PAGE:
Social Media’s Marketing Potential: we talk with alumna Emma J Shipley
16 September 2018 by Meghna Sarkar in Alumni Stories, Fashion, Features, Home, Interiors & Auto
How can designers use social media to promote themselves and their work? Emma Shipley, graphic artist and TexSelect alumna, shares her story.
Social media, a brilliant tool for self-promotion, is proving a marketing lifeline for many emerging designers and creatives. One click is all it takes to share your creativity with the world – and Emma Shipley, a TexSelect alumna and 31-year-old British graphic artist and designer, is doing exactly that. She’s admired by her 12.8k Instagram followers for her intricately detailed sketches, and her feed is like an online exhibition of her fantastical creations. Her Emma J. Shipley label, launched after her year with TexSelect back in 2012, includes scarves, wallpapers, furnishings, notebooks, tote bags and a host of other merchandise, all printed with her signature vibrant illustrations.
The fashion industry thrives on social media. Visual content, in the form of carefully curated posts, effective advertising and intriguing stories, has the power to incite thousands of potential customers to talk about a brand or a designer. Different approaches can work. While Zara’s Instagram feed looks like a fashion magazine with tastefully styled editorial shots, brands such as Kate Spade maintain a more personal approach with videos and images of the in-house design processes.
“Instagram still feels very personal in comparison to other channels,” says Emma, speaking to us in her east London studio. “It’s also such a big part of our lives. People look for your Instagram profile even before googling you. It’s a great tool in terms of creating brand awareness and visibility as a legitimate business.”
Building a social media presence doesn’t happen overnight. Emma targets her audience with visually engaging posts, but her key goal is to convert followers into real customers. “It’s easy to look at people who have thousands of followers and think that they are really successful,” says Emma. “People can buy followers on Instagram these days. It’s more important to focus on the actual audience and the engagement that you can build with them.”
This approach has worked in her favour. In 2016, Emma collaborated with English luxury brand Aspinal of London after the company discovered her through social media. “The creative director of Aspinal messaged me on Instagram about a collaboration,” recalls Emma. “I didn’t have a large number of followers then – it was about catching the attention of the right people.” Emma designed the Pegasus Collection for Aspinal for A/W 16, celebrating the brand’s iconic feather symbol. As with all her other designs, this classic range of luxury bags and scarves portrayed Emma’s vivid imagination and love for various myths and cultures – an exclusive launch at Harrods in London further helped to raise her profile.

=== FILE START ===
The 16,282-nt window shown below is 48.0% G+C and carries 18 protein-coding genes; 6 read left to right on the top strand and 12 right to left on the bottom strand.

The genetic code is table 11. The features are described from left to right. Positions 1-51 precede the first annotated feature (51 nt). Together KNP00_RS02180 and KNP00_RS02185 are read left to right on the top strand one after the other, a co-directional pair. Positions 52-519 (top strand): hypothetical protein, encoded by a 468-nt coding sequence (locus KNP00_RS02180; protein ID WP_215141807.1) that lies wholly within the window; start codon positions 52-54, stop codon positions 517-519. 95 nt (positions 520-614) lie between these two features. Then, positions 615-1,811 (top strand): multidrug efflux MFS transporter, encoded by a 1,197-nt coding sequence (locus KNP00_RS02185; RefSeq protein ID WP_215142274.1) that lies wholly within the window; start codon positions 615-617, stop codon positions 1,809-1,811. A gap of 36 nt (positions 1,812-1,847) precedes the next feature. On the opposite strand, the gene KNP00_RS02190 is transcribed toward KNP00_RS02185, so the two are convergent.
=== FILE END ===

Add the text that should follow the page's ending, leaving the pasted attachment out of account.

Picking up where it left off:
Emma’s impressive online presence isn’t limited to Instagram. She regularly updates her website, maintaining it as an E-shop and creating newsletters that pave the way for holding personal conversations with her consumers. “When it’s a small operation like ours, we need to focus on other areas and keep growing them,” says Emma. “I don’t think any of these channels exist in isolation. Instagram might be a very important medium but it’s not the only one, it is just another cog in the machine. The visibility is great but you can’t solely rely on it to grow your business.”
Emma’s vivid individualistic style is tailor-made for Instagram. Every image on her feed intrigues the observer, thanks to the sheer detail and colourful creative composition. She says: “I am inspired by classical textiles, botanical illustrations, scientific diagrams, mixing in elements from my travel, myths and legends, to create a fantastical style that’s very detailed and focuses on hand drawings as its basis.”
Her Animalia collection is currently displayed at Harrods, showcasing armchairs, wallpapers and rugs with intricate hand-drawn animal motifs in a host of eye-catching colours. Emma’s designs add an unmissable vibrancy to every Instagram shot, infusing a sense of fantasy into mundane interiors. There is a focus on conveying a dreamlike reality, be it through juxtaposed behind-the-scenes shots or through carefully planned indoor shoots. From the Fable Collection, inspired by fairy tales and British folklore, to the Audubon Design, with its romanticised illustrations of birds, Emma’s work is a social media treat. “A little bit of my soul is there in all of my designs,” she says. “There is always something unexpected in my work.”
Emma was winner of the Emerging Brand prize at the WGSN Global Fashion Awards as well as the Newcomer Award at the UK Fashion & Textile Awards. She is grateful for the boost that TexSelect gave her back in 2012. “TexSelect is a great platform in terms of exposure and people getting to know about your work,” says Emma. “When you have the TexSelect seal of approval it means you have been vetted already, picked out from a much wider pool to be put in front of the industry.”
The future looks bright for this designer. Her goal is to create timeless pieces that instantly connect with the buyer. “My customers don’t buy my work because it’s in trend: they buy it because they like the design,” says Emma. “For me it’s about the evolution of design from one season to another with a recognisable style or signature at the core. Design that lasts for years to come.”